Museums and Heritage Show 2011

Museums and Heritage Show 2011My first gig back at Audiences London (after 9 months on maternity leave…) was at this year’s Museums and Heritage Show at Earl’s Court.  AL was again invited to curate one of the seminar series (making it our third year at the show).  So amongst the giant blow-up frankenstein monsters, a multitude of audio guide providers, interpretation experts and cabinet makers and a frenzy around social media… we offered a tranquil space to think about visitors.

Sarah Boiling and Sangeeta Sathe of South London Gallery talked about the virtues of sustained audience monitoring in the context of the visual arts benchmarking project. Quickly followed up by a focus on segmentation, the driving force for a collaborative project and campaign byLondon’s orchestras to attract those less knowledgeable about classical music.  We then took a quick trip into the world of tourism with highlights from Susanna Mann from the Royal Collection on Group Tour Organisers and Operators.  Another royal connection followed as Helen Ball talked about the FUSE project developed with the Royal Parks to engage young people with the arts organisations surrounding the park. And finally a romp through any other kinds of relationships that organisations had developed a sustained…

Relationship building themes of the day for me were… know your visitors; hand over the reins to your visitors – give them the opportunity to develop ideas and run the show once in a while; collaborate and the return on investment can last for years; and finally keep evolving, don’t stand still… and you’ll  have more engagement, income and happier visitors!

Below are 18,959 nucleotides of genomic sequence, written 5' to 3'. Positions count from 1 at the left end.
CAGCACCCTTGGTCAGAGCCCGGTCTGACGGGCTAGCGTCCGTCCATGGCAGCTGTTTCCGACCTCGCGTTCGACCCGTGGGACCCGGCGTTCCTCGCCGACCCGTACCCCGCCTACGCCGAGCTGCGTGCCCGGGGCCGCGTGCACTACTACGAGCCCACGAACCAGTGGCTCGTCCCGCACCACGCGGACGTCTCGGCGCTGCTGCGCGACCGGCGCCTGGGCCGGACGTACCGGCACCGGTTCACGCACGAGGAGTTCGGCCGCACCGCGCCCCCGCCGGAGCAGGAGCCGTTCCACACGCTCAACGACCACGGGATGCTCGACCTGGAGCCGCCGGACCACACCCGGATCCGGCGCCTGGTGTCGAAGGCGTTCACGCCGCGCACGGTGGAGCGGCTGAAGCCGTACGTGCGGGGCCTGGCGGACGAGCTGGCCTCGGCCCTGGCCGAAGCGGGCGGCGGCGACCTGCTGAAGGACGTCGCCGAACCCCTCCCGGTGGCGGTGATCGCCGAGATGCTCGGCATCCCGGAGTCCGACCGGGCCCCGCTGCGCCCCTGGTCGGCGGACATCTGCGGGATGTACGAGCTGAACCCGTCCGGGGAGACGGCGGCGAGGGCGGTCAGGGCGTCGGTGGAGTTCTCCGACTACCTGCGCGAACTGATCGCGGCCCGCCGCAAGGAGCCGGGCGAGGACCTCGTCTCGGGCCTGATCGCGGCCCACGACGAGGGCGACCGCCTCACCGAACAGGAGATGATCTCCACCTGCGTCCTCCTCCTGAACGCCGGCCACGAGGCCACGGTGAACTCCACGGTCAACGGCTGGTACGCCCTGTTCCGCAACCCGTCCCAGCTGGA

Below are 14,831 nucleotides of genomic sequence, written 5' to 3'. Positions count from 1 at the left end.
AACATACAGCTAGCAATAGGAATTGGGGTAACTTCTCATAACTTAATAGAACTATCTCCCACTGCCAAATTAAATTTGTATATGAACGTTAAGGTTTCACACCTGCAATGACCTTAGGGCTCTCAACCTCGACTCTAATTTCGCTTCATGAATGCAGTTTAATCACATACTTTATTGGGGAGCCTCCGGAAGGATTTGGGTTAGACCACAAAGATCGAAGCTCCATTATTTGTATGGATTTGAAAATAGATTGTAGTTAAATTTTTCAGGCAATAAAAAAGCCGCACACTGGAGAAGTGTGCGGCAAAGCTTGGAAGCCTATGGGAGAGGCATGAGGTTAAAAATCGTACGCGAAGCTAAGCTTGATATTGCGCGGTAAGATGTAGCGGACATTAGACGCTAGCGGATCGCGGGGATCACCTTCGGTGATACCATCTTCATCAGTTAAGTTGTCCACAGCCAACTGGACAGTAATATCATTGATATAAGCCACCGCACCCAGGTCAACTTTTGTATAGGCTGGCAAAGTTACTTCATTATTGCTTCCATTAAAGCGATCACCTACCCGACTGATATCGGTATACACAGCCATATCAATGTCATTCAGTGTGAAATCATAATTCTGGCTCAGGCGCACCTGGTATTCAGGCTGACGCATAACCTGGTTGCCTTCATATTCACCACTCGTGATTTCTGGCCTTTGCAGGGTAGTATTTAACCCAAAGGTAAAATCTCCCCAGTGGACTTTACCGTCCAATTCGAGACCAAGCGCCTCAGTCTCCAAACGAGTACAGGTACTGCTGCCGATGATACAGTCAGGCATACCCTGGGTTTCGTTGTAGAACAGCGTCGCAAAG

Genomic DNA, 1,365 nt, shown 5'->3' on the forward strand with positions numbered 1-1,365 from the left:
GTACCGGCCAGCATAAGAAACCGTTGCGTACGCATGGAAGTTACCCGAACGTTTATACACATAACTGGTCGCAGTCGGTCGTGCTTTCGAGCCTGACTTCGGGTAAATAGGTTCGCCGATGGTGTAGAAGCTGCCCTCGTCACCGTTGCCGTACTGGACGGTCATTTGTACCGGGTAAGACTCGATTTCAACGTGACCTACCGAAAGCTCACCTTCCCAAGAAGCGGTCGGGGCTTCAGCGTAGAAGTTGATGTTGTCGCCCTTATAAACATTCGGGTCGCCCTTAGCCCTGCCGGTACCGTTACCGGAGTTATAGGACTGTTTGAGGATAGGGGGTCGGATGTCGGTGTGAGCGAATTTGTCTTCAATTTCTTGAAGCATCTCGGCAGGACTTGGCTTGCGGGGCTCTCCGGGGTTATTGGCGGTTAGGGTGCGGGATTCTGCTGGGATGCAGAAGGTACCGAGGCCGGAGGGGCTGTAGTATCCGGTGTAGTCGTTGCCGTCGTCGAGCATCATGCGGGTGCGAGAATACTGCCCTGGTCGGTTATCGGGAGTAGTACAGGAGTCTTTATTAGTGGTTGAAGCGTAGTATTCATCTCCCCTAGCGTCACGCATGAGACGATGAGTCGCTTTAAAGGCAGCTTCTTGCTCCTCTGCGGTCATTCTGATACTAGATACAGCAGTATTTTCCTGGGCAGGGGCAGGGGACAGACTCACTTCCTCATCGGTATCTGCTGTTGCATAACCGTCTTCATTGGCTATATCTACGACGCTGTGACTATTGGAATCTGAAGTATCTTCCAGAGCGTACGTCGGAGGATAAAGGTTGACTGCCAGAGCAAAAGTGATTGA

What would Tesco do? (if they ran a museum…)

Just back from the Museums Association Conference in Manchester. Could only be there for one day but managed to hear from keynotes Ed Vaizey and Neil MacGregor.

‘What would Tesco do?’ (a variation on one of my personal favourite creative thinking solutions) was used by consultant John Newbigin to get museums he was working with to think differently… their response was that if Tesco was running their museum they would know a lot more about their visitors and they would be using this information to improve their services and target potential visitors more effectively.

Quite right.

Worringly they seemed to think you need complex computer systems and processes to do this properly. It’s not the case – an organisational dispostion to listen and respond to customers is crucial; and then as we know there are all sorts of practical options (many low or no cost): informally chatting to visitors; through a regular survey – online or in person;  comments and suggestion cards; visitors books; holding discussion groups etc etc.  

Listeing to Neil MacGregor  felt rather strange that he wasn’t coming out of the i-pod in my kicthen (his History of the World in 100 Objects is one of my favourite podcasts). He spoke passionately about the role of a national museum, as a  ‘lending  library’ for partner museums up and down the country to access objects, and the unique ability of ‘things’ to tell stories and connect with other people, other times and other places. Finished with a plea to consider our national collections as one shared resource – to use to learn and study together.

Ed Vaizey was charming… (really, he was) and I thought was given an easy time by the delegates. I was struck by the contrast between Nick Serota’s heartfelt and hard hitting Guardian attack on the propsed spending cuts yesterday  and the deafening silence from the leaders of some of the country’s national museums in the room.

Some of the specifics I picked up from his speech

  • State won’t subsidise those organisations that won’t help themsleves